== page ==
Do you remember the movie The Quiet Man? It starred John Wayne as an ex-boxer from America who moves to a little Irish town. He meets up with Maureen O’Hara and the sparks fly. Well, most of that movie was filmed in the town of Cong, our destination for Sunday night.
By the way, our cousin Mary said Maureen O’Hara still lives in a mansion on the water by Galway or thereabouts.
We got into town after dark and drove around the roughly 2 x 6 block downtown several times before we settled on a B&B. Lib went in to negotiate the rates, while I negotiated the parking. I think we were the only guests in the whole place. The room was cold, and the landlord hurried to get a space heater going to warm it up. It also smelled of new carpet, so we opened the windows despite the cold.
The inn had its own pub attached. Our genial host said they served food until 8, and would have traditional music later. It all sounded great to us!
After being cooped up in the car for hours, Lib and I decided to stretch our legs and tour the little town by moonlight. We passed by the Quiet Man Museum and saw that it wasn’t yet open for the season. Drat! We had specifically come to Cong to soak up the John Wayne history!
Lib was especially keen to visit Cong, as she thinks John Wayne embodies all the qualities one would look for in a “bohunk Irishman”. I pointed out that John Wayne was American in the film. She told me to stuff it, or words to that effect.
We passed by 2 pubs/inns. One had a few patrons inside, the other just some teens smoking on the porch. That place had closed up by our second time around. I would have to say Cong was pretty dead.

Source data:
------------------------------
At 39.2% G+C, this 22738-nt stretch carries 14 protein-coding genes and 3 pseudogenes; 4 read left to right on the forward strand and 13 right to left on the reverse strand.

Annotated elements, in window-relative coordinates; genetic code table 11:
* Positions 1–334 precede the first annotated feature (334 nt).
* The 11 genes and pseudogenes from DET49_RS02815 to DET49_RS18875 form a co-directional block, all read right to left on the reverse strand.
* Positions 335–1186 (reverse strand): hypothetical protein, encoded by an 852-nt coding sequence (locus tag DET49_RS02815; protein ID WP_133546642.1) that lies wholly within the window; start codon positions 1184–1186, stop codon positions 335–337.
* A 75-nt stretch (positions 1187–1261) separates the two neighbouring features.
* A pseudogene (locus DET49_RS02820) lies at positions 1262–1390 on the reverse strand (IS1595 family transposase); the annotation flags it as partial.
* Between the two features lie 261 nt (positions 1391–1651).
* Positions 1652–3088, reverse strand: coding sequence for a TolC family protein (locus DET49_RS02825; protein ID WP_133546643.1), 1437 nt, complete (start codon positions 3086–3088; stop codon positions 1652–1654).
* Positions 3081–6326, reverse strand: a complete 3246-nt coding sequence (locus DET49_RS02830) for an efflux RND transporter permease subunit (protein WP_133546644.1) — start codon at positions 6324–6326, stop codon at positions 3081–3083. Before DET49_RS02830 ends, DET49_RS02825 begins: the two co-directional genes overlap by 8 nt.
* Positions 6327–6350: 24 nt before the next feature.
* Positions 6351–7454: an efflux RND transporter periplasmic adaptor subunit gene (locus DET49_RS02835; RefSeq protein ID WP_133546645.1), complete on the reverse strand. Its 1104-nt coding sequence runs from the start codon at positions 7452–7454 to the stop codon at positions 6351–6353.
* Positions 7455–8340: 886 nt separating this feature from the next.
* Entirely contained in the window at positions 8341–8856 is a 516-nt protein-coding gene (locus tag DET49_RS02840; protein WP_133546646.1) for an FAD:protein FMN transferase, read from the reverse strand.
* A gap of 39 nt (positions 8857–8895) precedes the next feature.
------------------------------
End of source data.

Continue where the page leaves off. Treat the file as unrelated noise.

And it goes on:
Right across from the museum was a cemetery, which was sufficiently creepy at night to satisfy any thrill seeker. We took advantage of the quiet to call Mom, seeing as how it was Mother’s Day in Ireland. We figured the brownie points couldn’t hurt.
Back to the pub by 8, I approached the young man behind the bar to order some sandwiches. There was a family party in one room, 3 people watching TV in another room, and about 6 people at the bar. I had a devil of a time getting the barkeep’s attention, even with the place nearly empty. When he did notice me, it was to inform that the kitchen was now closed. Drat again! We ordered some liquid dinner and sat down to await the music.
About 15 minutes later, the landlord came in bringing dinner for the family party. So they hadn’t run out of food! He said yes, the kitchen was open, and brought some sandwiches. Apparently a miscommunication with the surly 18 year old bartender, who looked like his son. Wonder what the legal age is to bartend in Ireland?
The food was ordinary and nobody talked to us. The musicians weren’t anywhere in sight. Our host said they would be starting later, whenever that was. There didn’t seem to be any craic to be had at this establishment, so we decided to turn in early. This was the only time all week we ended up back in our room by 10.
I don’t know if Sundays are quiet in the hinterlands, or if it was just because it was Mother’s Day. The scenery had been breathtaking, but our experiences with people were pretty dull that day.
Once we had our jammies on, we discovered Muriel’s Wedding on the telly – I love that movie! Especially the part where Muriel and her friend lip sync to the Abba song “Waterloo” wearing full costumes. I want to do that!
We have GOT to have karaoke night at our family reunion this summer. Does anyone have one of those machines with all the tapes? Can you rent them for a night? Would there be anywhere on the beach/near the condos where we could do this in private?